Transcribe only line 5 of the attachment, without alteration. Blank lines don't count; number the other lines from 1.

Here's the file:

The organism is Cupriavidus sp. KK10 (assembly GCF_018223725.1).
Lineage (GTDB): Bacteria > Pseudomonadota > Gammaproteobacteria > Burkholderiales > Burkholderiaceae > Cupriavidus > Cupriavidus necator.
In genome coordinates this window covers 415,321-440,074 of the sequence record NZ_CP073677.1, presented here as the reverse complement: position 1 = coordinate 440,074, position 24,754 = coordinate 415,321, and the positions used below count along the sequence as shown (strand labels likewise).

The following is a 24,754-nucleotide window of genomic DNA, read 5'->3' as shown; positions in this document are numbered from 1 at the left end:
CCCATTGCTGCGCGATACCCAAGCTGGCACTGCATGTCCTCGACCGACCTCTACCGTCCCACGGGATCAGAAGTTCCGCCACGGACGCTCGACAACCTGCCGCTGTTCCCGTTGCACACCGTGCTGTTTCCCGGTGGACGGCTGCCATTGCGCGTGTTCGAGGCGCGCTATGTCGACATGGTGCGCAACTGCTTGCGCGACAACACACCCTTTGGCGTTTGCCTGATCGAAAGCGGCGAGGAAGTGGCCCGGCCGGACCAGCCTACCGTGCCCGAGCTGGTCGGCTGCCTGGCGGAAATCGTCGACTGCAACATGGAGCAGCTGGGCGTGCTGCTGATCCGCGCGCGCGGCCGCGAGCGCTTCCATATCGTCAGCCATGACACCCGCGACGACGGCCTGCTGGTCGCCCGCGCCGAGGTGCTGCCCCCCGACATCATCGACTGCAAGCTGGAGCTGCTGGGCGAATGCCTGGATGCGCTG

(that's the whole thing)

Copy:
CCCATTGCTGCGCGATACCCAAGCTGGCACTGCATGTCCTCGACCGACCTCTACCGTCCCACGGGATCAGAAGTTCCGCCACGGACGCTCGACAACCTGCCGCTGTTCCCGTTGCACACCGTGCTGTTTCCCGGTGGACGGCTGCCATTGCGCGTGTTCGAGGCGCGCTATGTCGACATGGTGCGCAACTGCTTGCGCGACAACACACCCTTTGGCGTTTGCCTGATCGAAAGCGGCGAGGAAGTGGCCCGGCCGGACCAGCCTACCGTGCCCGAGCTGGTCGGCTGCCTGGCGGAAATCGTCGACTGCAACATGGAGCAGCTGGGCGTGCTGCTGATCCGCGCGCGCGGCCGCGAGCGCTTCCATATCGTCAGCCATGACACCCGCGACGACGGCCTGCTGGTCGCCCGCGCCGAGGTGCTGCCCCCCGACATCATCGACTGCAAGCTGGAGCTGCTGGGCGAATGCCTGGATGCGCTG